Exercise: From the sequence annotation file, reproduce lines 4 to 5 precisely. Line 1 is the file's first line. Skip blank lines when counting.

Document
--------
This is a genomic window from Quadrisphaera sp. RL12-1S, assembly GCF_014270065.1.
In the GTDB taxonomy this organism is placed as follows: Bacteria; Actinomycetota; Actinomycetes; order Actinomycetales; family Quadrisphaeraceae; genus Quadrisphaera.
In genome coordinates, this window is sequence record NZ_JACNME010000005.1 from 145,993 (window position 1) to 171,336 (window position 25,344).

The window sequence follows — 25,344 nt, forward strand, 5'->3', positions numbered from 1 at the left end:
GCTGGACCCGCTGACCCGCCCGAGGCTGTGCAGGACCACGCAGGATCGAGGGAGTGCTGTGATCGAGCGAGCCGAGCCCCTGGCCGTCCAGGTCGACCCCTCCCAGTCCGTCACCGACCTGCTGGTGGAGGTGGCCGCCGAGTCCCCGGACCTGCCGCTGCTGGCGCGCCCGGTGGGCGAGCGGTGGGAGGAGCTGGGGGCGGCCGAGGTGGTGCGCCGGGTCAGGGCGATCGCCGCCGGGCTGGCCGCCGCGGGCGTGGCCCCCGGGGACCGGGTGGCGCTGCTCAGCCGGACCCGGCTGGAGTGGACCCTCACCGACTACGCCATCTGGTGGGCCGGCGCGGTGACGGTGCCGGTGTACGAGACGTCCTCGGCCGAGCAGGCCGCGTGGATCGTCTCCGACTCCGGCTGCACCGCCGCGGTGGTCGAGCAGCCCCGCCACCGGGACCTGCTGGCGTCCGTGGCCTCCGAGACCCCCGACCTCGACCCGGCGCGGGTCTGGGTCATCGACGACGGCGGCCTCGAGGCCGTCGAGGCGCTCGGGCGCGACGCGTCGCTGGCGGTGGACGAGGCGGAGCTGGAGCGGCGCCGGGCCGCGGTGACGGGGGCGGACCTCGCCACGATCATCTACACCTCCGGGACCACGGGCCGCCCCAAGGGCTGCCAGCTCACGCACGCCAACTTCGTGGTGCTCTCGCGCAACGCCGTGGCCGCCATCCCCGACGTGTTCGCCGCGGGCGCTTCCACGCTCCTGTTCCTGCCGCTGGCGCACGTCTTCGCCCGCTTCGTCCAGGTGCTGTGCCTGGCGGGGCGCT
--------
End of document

The window sequence follows — 25,344 nt, forward strand, 5'->3', positions numbered from 1 at the left end:
GCTGGACCCGCTGACCCGCCCGAGGCTGTGCAGGACCACGCAGGATCGAGGGAGTGCTGTGATCGAGCGAGCCGAGCCCCTGGCCGTCCAGGTCGACCCCTCCCAGTCCGTCACCGACCTGCTGGTGGAGGTGGCCGCCGAGTCCCCGGACCTGCCGCTGCTGGCGCGCCCGGTGGGCGAGCGGTGGGAGGAGCTGGGGGCGGCCGAGGTGGTGCGCCGGGTCAGGGCGATCGCCGCCGGGCTGGCCGCCGCGGGCGTGGCCCCCGGGGACCGGGTGGCGCTGCTCAGCCGGACCCGGCTGGAGTGGACCCTCACCGACTACGCCATCTGGTGGGCCGGCGCGGTGACGGTGCCGGTGTACGAGACGTCCTCGGCCGAGCAGGCCGCGTGGATCGTCTCCGACTCCGGCTGCACCGCCGCGGTGGTCGAGCAGCCCCGCCACCGGGACCTGCTGGCGTCCGTGGCCTCCGAGACCCCCGACCTCGACCCGGCGCGGGTCTGGGTCATCGACGACGGCGGCCTCGAGGCCGTCGAGGCGCTCGGGCGCGACGCGTCGCTGGCGGTGGACGAGGCGGAGCTGGAGCGGCGCCGGGCCGCGGTGACGGGGGCGGACCTCGCCACGATCATCTACACCTCCGGGACCACGGGCCGCCCCAAGGGCTGCCAGCTCACGCACGCCAACTTCGTGGTGCTCTCGCGCAACGCCGTGGCCGCCATCCCCGACGTGTTCGCCGCGGGCGCTTCCACGCTCCTGTTCCTGCCGCTGGCGCACGTCTTCGCCCGCTTCGTCCAGGTGCTGTGCCTGGCGGGGCGCT